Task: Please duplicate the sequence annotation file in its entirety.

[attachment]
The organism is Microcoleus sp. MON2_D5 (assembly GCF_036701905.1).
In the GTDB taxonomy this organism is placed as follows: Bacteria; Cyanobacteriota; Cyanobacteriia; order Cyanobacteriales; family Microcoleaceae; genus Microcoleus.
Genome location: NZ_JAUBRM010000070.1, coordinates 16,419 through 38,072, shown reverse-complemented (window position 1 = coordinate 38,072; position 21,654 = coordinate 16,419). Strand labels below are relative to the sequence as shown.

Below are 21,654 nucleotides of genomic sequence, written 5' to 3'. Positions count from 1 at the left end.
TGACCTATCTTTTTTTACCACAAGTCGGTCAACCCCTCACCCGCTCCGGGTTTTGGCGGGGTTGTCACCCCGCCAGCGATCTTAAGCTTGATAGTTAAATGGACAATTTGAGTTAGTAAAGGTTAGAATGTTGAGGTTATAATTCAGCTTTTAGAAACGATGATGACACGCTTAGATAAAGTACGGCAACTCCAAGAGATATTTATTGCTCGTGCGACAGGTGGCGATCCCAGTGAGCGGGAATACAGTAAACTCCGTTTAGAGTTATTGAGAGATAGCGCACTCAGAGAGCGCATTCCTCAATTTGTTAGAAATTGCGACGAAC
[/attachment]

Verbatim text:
The organism is Microcoleus sp. MON2_D5 (assembly GCF_036701905.1).
In the GTDB taxonomy this organism is placed as follows: Bacteria; Cyanobacteriota; Cyanobacteriia; order Cyanobacteriales; family Microcoleaceae; genus Microcoleus.
Genome location: NZ_JAUBRM010000070.1, coordinates 16,419 through 38,072, shown reverse-complemented (window position 1 = coordinate 38,072; position 21,654 = coordinate 16,419). Strand labels below are relative to the sequence as shown.

Below are 21,654 nucleotides of genomic sequence, written 5' to 3'. Positions count from 1 at the left end.
TGACCTATCTTTTTTTACCACAAGTCGGTCAACCCCTCACCCGCTCCGGGTTTTGGCGGGGTTGTCACCCCGCCAGCGATCTTAAGCTTGATAGTTAAATGGACAATTTGAGTTAGTAAAGGTTAGAATGTTGAGGTTATAATTCAGCTTTTAGAAACGATGATGACACGCTTAGATAAAGTACGGCAACTCCAAGAGATATTTATTGCTCGTGCGACAGGTGGCGATCCCAGTGAGCGGGAATACAGTAAACTCCGTTTAGAGTTATTGAGAGATAGCGCACTCAGAGAGCGCATTCCTCAATTTGTTAGAAATTGCGACGAAC